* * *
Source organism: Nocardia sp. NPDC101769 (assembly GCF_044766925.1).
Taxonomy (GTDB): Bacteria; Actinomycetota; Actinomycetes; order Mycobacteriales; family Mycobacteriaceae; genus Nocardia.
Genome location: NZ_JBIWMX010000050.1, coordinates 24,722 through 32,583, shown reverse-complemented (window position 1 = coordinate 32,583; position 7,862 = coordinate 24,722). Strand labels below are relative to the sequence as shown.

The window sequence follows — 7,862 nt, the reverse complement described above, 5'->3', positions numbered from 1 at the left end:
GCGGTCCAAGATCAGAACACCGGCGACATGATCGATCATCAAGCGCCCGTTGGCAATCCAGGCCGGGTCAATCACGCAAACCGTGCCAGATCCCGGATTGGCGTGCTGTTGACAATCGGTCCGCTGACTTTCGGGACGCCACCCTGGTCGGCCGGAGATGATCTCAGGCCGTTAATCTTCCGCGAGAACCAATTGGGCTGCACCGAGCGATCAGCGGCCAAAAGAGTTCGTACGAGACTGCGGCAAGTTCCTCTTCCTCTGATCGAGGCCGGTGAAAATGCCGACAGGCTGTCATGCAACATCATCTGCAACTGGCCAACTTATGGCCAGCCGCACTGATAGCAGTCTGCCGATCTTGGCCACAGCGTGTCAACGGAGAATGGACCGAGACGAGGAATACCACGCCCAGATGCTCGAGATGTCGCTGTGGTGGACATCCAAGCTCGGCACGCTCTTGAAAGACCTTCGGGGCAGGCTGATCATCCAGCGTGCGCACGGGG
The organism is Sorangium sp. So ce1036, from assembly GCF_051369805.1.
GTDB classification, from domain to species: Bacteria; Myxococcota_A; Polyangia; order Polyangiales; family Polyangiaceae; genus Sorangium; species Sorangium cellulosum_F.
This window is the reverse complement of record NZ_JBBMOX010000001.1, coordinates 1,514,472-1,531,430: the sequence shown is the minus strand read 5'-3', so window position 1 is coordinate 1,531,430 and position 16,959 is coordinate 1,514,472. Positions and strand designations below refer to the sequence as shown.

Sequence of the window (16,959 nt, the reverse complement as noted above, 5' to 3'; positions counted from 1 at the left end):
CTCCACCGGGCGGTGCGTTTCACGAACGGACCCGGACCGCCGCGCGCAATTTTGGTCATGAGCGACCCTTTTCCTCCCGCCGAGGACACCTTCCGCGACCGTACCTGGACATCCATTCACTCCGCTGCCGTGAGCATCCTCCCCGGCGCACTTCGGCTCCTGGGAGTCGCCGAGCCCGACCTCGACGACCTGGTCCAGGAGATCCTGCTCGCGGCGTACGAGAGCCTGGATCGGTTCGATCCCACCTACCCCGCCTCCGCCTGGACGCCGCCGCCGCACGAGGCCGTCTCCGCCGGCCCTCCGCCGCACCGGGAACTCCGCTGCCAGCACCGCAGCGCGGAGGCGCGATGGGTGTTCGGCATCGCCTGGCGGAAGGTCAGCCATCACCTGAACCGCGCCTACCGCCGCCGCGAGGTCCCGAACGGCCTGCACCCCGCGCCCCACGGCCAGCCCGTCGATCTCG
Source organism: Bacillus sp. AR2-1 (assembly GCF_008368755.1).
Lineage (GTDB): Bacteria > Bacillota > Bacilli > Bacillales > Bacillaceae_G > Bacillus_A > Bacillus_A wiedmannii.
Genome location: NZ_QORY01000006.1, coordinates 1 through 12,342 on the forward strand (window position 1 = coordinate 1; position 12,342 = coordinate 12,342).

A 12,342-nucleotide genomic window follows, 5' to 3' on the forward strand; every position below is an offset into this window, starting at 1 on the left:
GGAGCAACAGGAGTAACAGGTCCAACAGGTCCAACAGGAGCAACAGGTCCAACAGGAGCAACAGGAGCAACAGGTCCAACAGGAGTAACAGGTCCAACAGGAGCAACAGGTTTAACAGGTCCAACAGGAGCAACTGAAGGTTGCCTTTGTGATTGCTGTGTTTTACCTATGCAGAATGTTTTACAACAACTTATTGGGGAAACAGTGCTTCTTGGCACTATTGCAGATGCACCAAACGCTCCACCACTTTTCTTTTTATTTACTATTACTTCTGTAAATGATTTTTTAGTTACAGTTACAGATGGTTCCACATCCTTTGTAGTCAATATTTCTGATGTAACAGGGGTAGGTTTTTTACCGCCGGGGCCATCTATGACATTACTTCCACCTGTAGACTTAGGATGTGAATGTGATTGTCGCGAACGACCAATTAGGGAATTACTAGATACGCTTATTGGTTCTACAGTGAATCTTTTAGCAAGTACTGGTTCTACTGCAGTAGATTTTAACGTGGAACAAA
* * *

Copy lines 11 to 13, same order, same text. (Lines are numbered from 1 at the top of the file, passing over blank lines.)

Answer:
Source organism: Bacillus sp. AR2-1 (assembly GCF_008368755.1).
Lineage (GTDB): Bacteria > Bacillota > Bacilli > Bacillales > Bacillaceae_G > Bacillus_A > Bacillus_A wiedmannii.
Genome location: NZ_QORY01000006.1, coordinates 1 through 12,342 on the forward strand (window position 1 = coordinate 1; position 12,342 = coordinate 12,342).